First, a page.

Absolute vs Comparative Advantage: Examples & Benefits

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If you are an economics student, you would surely have heard about the absolute vs comparative advantage. It is a concept relating to international trade amongst countries. It shows which country is better at producing a certain commodity. Absolute advantage is when a country can make a product in greater quantity than the other country. Comparative advantage is related to the opportunity cost (the cost of next best alternative forgone). A country has a comparative advantage over the other country when it faces a lower opportunity cost in producing a particular product than the other country.

A country also has a comparative advantage over other countries if it can produce the product using fewer resources. It is important for countries to have comparative and absolute advantages. This will prevent them from the need to import goods from other countries which is not economically feasible at all. These advantages help countries increase their export revenue. They can produce goods at a lower cost than other countries, and they are able to sell it to other countries at a profit. A country has these advantages because of the weather conditions of their region, the machinery they have available, the labor skills the country has, the finance available to them and the research expertise available with them.

Absolute vs Comparative advantage examples

The meaning of absolute vs comparative advantage must be clear by now, so we will discuss a few examples of absolute vs comparative advantage now.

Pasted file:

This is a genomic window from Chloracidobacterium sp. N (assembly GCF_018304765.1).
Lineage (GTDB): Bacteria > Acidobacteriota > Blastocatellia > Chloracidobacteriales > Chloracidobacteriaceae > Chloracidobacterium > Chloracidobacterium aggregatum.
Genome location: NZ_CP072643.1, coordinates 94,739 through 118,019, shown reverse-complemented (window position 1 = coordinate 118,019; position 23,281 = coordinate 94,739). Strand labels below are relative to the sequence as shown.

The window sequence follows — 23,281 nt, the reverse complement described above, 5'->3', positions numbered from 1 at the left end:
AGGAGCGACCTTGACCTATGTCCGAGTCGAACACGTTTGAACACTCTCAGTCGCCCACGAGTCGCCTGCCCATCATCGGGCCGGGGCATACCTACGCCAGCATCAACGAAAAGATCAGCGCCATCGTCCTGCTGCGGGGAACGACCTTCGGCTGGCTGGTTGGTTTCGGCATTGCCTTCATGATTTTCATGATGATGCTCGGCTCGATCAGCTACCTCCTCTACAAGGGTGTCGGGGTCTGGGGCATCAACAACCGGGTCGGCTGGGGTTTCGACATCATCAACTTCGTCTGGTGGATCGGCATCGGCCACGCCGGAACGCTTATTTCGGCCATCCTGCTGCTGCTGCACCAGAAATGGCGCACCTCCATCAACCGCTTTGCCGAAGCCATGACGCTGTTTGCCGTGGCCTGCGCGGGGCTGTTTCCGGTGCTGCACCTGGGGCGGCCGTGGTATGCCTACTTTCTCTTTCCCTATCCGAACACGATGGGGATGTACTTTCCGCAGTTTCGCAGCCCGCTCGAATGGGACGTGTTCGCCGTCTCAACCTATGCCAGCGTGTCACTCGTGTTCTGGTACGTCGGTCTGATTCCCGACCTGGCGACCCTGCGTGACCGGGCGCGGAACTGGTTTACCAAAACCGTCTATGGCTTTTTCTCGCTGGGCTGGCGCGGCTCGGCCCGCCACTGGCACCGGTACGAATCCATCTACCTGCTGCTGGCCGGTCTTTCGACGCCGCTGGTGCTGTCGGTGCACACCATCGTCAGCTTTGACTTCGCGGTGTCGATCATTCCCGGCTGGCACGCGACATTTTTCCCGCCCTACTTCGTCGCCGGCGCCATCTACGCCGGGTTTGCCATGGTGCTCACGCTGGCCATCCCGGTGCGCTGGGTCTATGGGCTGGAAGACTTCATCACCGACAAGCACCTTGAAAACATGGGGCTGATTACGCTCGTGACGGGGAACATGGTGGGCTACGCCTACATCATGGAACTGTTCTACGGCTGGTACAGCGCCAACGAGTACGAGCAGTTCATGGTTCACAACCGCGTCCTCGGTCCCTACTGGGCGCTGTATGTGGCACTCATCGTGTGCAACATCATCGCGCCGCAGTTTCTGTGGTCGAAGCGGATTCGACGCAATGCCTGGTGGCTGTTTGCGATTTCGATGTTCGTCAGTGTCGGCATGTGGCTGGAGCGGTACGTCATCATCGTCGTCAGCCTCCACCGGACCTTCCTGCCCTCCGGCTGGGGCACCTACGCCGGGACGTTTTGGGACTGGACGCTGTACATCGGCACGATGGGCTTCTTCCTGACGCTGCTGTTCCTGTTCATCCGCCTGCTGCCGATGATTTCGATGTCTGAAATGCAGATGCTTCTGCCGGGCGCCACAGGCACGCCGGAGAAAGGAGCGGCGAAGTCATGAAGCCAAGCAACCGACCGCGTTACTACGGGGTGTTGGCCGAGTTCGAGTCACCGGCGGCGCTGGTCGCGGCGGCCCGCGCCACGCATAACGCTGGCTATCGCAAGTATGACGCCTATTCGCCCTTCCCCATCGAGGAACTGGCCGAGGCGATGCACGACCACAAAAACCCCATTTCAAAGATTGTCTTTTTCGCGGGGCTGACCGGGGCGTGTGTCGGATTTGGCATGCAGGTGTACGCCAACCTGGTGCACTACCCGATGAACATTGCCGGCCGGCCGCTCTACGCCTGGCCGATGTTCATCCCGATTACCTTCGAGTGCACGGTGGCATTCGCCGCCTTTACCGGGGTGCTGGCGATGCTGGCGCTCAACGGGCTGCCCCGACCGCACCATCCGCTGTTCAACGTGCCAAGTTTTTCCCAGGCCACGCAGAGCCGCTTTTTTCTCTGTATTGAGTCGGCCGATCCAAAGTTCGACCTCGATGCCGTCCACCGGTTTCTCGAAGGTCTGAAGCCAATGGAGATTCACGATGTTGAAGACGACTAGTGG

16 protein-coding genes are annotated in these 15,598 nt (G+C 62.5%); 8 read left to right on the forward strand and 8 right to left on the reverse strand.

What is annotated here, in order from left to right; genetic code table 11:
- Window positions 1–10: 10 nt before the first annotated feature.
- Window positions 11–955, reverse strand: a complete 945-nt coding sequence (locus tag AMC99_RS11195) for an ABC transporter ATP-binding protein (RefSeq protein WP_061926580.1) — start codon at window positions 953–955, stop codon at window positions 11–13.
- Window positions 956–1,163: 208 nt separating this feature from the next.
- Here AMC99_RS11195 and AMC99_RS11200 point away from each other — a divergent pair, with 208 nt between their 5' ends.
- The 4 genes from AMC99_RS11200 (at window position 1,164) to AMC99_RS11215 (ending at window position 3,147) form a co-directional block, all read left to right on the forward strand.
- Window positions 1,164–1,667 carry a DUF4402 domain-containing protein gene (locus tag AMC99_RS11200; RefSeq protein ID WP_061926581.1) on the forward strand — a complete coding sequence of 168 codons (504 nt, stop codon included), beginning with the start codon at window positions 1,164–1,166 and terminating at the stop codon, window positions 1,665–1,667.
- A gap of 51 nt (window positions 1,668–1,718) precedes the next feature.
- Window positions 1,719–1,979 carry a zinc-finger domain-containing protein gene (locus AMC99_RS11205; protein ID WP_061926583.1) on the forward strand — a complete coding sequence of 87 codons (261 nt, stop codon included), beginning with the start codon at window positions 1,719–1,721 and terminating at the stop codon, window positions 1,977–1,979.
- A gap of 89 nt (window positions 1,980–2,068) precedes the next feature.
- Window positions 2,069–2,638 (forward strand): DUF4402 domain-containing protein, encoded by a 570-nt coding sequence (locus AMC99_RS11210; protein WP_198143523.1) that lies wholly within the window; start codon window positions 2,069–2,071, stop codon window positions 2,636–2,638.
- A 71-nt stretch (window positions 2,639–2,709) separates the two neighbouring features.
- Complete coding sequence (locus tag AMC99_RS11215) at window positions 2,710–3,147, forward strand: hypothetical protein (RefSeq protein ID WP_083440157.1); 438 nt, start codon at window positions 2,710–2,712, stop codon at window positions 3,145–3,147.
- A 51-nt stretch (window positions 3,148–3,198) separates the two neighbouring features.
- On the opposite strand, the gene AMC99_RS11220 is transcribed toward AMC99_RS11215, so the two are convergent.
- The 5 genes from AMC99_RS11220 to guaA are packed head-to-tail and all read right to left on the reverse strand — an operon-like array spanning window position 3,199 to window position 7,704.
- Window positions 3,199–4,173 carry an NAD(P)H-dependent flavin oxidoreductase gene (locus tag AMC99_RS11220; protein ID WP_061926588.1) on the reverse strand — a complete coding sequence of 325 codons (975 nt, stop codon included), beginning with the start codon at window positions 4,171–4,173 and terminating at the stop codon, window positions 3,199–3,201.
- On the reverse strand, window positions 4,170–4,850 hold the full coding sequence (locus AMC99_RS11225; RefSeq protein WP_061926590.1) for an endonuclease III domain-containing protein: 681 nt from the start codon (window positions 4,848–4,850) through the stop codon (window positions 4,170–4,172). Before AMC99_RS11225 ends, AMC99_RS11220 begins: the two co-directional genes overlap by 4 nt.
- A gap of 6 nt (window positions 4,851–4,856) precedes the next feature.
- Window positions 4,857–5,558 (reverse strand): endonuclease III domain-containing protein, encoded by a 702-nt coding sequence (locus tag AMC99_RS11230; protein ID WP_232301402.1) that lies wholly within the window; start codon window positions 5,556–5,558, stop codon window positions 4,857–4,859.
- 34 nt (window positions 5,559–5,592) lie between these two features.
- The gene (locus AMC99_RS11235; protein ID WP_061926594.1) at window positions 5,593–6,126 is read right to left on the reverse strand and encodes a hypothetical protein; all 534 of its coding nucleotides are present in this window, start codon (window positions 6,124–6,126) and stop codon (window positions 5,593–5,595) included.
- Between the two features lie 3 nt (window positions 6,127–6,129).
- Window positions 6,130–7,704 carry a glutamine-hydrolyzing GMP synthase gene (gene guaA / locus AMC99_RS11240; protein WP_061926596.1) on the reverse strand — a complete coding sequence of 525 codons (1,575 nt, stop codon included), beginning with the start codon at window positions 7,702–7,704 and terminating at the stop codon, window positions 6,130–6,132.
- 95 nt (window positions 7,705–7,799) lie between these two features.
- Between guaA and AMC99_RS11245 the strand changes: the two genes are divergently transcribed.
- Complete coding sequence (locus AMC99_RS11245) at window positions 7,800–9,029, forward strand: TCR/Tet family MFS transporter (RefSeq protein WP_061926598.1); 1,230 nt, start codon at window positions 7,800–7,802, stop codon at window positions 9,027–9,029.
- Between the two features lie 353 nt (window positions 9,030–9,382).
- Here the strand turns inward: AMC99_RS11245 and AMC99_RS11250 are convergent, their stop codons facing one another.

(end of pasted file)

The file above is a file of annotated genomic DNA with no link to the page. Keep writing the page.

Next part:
Example 1

An example of absolute vs comparative advantage is of Saudi Arabia and Pakistan. Yes, you guessed it right! Saudi Arabia has an absolute advantage in oil. Saudi Arabia is extracting around 10.5 million barrels of oil each day whereas Pakistan is not extracting too much oil, because it does not have much to extract. The maximum extraction per day that Pakistan has done is 98 thousand barrels per day in 2014.

However, on the other hand, Pakistan has an absolute advantage over Saudi Arabia in producing farm products due to the high availability of arable farmland unlike Saudi Arabia. Saudi Arabia does not produce much wheat in the country. Whereas, Pakistan is producing around 26 million tonnes of wheat. As you can see, each country has an absolute advantage over one product which helps them gain export revenue from other countries.

Example 2

Another absolute vs comparative advantage example is a hypothetical example of two countries. Country A and country B. Country A can produce either 300 cars or 60 houses while country B can produce either 350 cars or 210 houses. As it can be seen, country B has an absolute advantage over country A in both the products, however, country B has a comparative advantage over country A in producing houses.

On the other hand, country A has a comparative advantage over country B in producing cars. With this example, we can see that if both the countries produce both the goods with evenly distributed resources, the world output will be lower than if both the countries specialize in their respective fields. They just need to produce the product in which they have a comparative advantage. An assumption here is that the world has just two countries: country A and country B. This shows that specializing and trade is beneficial for the entire world, however, that is another field and we will not be going further into it.